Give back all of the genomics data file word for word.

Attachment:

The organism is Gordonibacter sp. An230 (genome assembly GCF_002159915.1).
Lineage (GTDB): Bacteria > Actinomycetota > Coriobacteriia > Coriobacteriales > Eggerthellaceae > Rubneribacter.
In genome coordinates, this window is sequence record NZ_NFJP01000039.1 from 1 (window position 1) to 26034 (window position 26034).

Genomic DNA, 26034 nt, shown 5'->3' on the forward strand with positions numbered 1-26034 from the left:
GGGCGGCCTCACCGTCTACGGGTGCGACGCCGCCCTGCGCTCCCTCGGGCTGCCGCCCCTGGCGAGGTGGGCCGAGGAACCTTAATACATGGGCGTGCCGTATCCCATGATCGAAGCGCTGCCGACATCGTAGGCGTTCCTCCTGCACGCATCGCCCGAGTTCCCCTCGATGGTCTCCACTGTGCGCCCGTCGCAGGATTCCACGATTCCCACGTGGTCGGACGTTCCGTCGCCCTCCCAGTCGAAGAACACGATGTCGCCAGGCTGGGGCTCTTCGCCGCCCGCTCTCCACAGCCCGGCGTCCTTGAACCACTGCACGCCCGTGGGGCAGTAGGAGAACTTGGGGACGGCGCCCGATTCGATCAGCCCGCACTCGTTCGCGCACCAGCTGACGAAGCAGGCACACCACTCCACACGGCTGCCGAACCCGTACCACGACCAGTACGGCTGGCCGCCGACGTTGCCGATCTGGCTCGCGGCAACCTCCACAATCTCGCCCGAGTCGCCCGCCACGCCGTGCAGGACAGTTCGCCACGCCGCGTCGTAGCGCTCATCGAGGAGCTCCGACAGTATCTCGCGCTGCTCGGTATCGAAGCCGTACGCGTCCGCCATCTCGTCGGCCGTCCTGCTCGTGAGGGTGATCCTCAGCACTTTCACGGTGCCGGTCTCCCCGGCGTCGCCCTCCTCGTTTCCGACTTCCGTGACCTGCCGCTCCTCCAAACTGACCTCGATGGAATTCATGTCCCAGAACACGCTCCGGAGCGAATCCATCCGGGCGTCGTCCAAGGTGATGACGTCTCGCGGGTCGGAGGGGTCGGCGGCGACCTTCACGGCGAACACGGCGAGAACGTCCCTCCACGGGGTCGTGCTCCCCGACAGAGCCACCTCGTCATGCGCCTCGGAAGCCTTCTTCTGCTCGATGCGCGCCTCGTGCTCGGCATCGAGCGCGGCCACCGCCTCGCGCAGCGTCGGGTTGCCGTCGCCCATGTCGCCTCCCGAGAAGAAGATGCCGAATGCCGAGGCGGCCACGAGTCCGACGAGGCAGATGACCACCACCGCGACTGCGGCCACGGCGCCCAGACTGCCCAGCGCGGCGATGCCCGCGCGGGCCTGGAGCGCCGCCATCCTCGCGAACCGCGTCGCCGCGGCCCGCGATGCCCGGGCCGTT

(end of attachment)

The organism is Gordonibacter sp. An230 (genome assembly GCF_002159915.1).
Lineage (GTDB): Bacteria > Actinomycetota > Coriobacteriia > Coriobacteriales > Eggerthellaceae > Rubneribacter.
In genome coordinates, this window is sequence record NZ_NFJP01000039.1 from 1 (window position 1) to 26034 (window position 26034).

Genomic DNA, 26034 nt, shown 5'->3' on the forward strand with positions numbered 1-26034 from the left:
GGGCGGCCTCACCGTCTACGGGTGCGACGCCGCCCTGCGCTCCCTCGGGCTGCCGCCCCTGGCGAGGTGGGCCGAGGAACCTTAATACATGGGCGTGCCGTATCCCATGATCGAAGCGCTGCCGACATCGTAGGCGTTCCTCCTGCACGCATCGCCCGAGTTCCCCTCGATGGTCTCCACTGTGCGCCCGTCGCAGGATTCCACGATTCCCACGTGGTCGGACGTTCCGTCGCCCTCCCAGTCGAAGAACACGATGTCGCCAGGCTGGGGCTCTTCGCCGCCCGCTCTCCACAGCCCGGCGTCCTTGAACCACTGCACGCCCGTGGGGCAGTAGGAGAACTTGGGGACGGCGCCCGATTCGATCAGCCCGCACTCGTTCGCGCACCAGCTGACGAAGCAGGCACACCACTCCACACGGCTGCCGAACCCGTACCACGACCAGTACGGCTGGCCGCCGACGTTGCCGATCTGGCTCGCGGCAACCTCCACAATCTCGCCCGAGTCGCCCGCCACGCCGTGCAGGACAGTTCGCCACGCCGCGTCGTAGCGCTCATCGAGGAGCTCCGACAGTATCTCGCGCTGCTCGGTATCGAAGCCGTACGCGTCCGCCATCTCGTCGGCCGTCCTGCTCGTGAGGGTGATCCTCAGCACTTTCACGGTGCCGGTCTCCCCGGCGTCGCCCTCCTCGTTTCCGACTTCCGTGACCTGCCGCTCCTCCAAACTGACCTCGATGGAATTCATGTCCCAGAACACGCTCCGGAGCGAATCCATCCGGGCGTCGTCCAAGGTGATGACGTCTCGCGGGTCGGAGGGGTCGGCGGCGACCTTCACGGCGAACACGGCGAGAACGTCCCTCCACGGGGTCGTGCTCCCCGACAGAGCCACCTCGTCATGCGCCTCGGAAGCCTTCTTCTGCTCGATGCGCGCCTCGTGCTCGGCATCGAGCGCGGCCACCGCCTCGCGCAGCGTCGGGTTGCCGTCGCCCATGTCGCCTCCCGAGAAGAAGATGCCGAATGCCGAGGCGGCCACGAGTCCGACGAGGCAGATGACCACCACCGCGACTGCGGCCACGGCGCCCAGACTGCCCAGCGCGGCGATGCCCGCGCGGGCCTGGAGCGCCGCCATCCTCGCGAACCGCGTCGCCGCGGCCCGCGATGCCCGGGCCGTT